Perceptions of School Library Programs and School Librarians: Perspectives of Supportive School Administrators

By Shannon, Donna M. | Teacher Librarian, February 2012 | Go to article overview

Perceptions of School Library Programs and School Librarians: Perspectives of Supportive School Administrators


Shannon, Donna M., Teacher Librarian


School librarians, whether experienced or new to the job, realize how important the principal is to the success of their library program.

Unfortunately, school principals often have a limited understanding or appreciation of the school librarian's role. Hartzell (2002) hypothesizes that this is the result of the "occupational invisibility" of school librarians and the fact that administrators' professional preparation and socialization do not expose them to the positive aspects of school library programs and their potential to impact student achievement. Little attention is given to the role of the school librarian or the school library program in administrator preparation programs and in the journals read by most school administrators (Hartzell, 2002; Kaplan, 2006; Wilson and McNeil, 1998).

A consistent finding across studies of principals' perceptions of school librarians and library programs indicates that they consider activities related to materials provision and reference assistance to be more important than collaboration, planning with teachers, and curriculum development (e.g., Alexander, Smith, and Carey 2003; Kolencik, 2001). One can infer from this finding that administrators' understanding of and expectations for the work of school librarians do not match what is called for in documents such as Empowering Learners: Guidelines for School Library Programs (AASL, 2009). The relatively low priority principals have for the instructional and curricular leadership role of the school librarian stands in contrast to the findings of several studies which show that collaboration between classroom teacher and librarians can have a positive impact on student achievement (Kachel, 2011; School Libraries Work, 2008). The 2010 Idaho study found that in schools where principals placed high value on the library program and believed it contributed to students' academic success, students scored higher on standardized tests.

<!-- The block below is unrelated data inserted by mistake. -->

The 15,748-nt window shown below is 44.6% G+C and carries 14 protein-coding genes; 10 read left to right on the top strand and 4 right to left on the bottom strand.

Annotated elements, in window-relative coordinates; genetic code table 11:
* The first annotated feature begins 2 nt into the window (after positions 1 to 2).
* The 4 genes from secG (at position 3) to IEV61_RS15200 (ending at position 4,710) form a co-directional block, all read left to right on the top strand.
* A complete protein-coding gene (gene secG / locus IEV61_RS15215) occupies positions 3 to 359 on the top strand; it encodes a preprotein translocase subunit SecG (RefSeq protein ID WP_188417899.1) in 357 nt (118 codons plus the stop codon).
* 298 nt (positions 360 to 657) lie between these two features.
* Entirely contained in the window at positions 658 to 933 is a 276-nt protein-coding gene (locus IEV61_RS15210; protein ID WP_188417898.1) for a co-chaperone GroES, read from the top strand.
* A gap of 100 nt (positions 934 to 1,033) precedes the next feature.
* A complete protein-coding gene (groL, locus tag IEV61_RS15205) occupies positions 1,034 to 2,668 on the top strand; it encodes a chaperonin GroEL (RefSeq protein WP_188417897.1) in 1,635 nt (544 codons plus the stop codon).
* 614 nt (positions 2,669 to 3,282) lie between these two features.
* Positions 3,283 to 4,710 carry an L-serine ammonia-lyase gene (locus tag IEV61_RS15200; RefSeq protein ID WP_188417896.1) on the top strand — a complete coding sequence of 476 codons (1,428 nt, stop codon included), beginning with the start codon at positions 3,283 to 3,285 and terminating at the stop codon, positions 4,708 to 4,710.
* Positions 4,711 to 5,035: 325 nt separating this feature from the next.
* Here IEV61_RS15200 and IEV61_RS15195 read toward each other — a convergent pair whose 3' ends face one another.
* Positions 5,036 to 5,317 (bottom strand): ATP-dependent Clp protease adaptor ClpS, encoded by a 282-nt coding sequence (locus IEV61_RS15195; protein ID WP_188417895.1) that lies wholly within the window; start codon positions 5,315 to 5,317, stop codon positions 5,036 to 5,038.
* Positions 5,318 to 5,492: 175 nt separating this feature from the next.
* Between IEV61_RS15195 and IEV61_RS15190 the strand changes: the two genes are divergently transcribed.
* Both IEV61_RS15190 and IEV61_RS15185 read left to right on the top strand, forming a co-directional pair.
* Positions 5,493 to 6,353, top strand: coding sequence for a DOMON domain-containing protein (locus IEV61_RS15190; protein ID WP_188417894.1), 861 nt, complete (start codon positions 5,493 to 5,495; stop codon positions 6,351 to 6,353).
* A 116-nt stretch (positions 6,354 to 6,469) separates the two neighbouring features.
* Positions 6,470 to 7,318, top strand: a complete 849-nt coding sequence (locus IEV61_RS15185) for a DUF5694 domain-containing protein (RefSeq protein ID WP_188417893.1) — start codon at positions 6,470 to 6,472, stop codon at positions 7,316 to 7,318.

Another significant finding is that school principals value the interpersonal skills of the school librarian as much as or more than professional competencies {e.g., Kaplan, 2006; Roys and Brown, 2004; Shannon, 2009). This finding certainly has implications for programs that prepare librarians for their work in schools.

Past studies of principal perceptions of school librarians and school library programs have targeted all or a sample of principals from a particular state or region (e.g, Alexander, Smith, and Carey, 2003; Church, 2010; Kolencik, 2001; Marcoux, 2005; Shannon, 2009). I was interested in discovering the perspectives of administrators who have been identified by school librarians as being supportive of their programs and their role as an important player in the school community. In other words, what can we learn from school administrators who "get it"?

PURPOSE OF THE STUDY

The aims of the study reported here were (1) to identify the source of school administrators' knowledge and understanding of school library programs, (2) to determine what school administrators should learn about the role of the school librarians as part of their preparation program, (3) to learn how they support the library programs in their schools and districts, and (4) to learn what school librarians can do to garner the support of their principals. The study is part of a larger project that also examined (1) how principals evaluate school librarians and what competencies they think are important for school librarians to possess and (2) the perspectives of school library leaders and their insights related to what principals should know about school library programs and the work of school librarians.

This part of the project draws on data from administrators (1) who have received national recognition for their support of school library programs, (2) who have received recognition from one of AASL's state affiliate organizations, or (3) who have been nominated by a school librarian for having shown support for school library programs.

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